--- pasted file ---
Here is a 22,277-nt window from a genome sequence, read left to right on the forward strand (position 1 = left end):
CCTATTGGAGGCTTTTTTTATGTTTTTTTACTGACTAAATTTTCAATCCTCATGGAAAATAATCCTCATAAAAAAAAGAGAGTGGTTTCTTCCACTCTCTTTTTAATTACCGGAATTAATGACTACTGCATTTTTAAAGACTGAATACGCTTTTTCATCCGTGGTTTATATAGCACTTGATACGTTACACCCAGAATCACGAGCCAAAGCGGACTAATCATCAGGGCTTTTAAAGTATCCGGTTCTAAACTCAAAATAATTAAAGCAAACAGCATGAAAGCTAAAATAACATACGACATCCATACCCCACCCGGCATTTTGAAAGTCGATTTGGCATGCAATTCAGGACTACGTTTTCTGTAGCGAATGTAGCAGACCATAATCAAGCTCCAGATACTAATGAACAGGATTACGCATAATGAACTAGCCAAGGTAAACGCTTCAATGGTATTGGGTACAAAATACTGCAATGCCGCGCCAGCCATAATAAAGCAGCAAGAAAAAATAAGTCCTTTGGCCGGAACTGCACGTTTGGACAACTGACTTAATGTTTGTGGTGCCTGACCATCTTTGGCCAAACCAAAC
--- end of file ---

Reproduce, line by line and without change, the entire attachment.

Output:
Here is a 22,277-nt window from a genome sequence, read left to right on the forward strand (position 1 = left end):
CCTATTGGAGGCTTTTTTTATGTTTTTTTACTGACTAAATTTTCAATCCTCATGGAAAATAATCCTCATAAAAAAAAGAGAGTGGTTTCTTCCACTCTCTTTTTAATTACCGGAATTAATGACTACTGCATTTTTAAAGACTGAATACGCTTTTTCATCCGTGGTTTATATAGCACTTGATACGTTACACCCAGAATCACGAGCCAAAGCGGACTAATCATCAGGGCTTTTAAAGTATCCGGTTCTAAACTCAAAATAATTAAAGCAAACAGCATGAAAGCTAAAATAACATACGACATCCATACCCCACCCGGCATTTTGAAAGTCGATTTGGCATGCAATTCAGGACTACGTTTTCTGTAGCGAATGTAGCAGACCATAATCAAGCTCCAGATACTAATGAACAGGATTACGCATAATGAACTAGCCAAGGTAAACGCTTCAATGGTATTGGGTACAAAATACTGCAATGCCGCGCCAGCCATAATAAAGCAGCAAGAAAAAATAAGTCCTTTGGCCGGAACTGCACGTTTGGACAACTGACTTAATGTTTGTGGTGCCTGACCATCTTTGGCCAAACCAAAC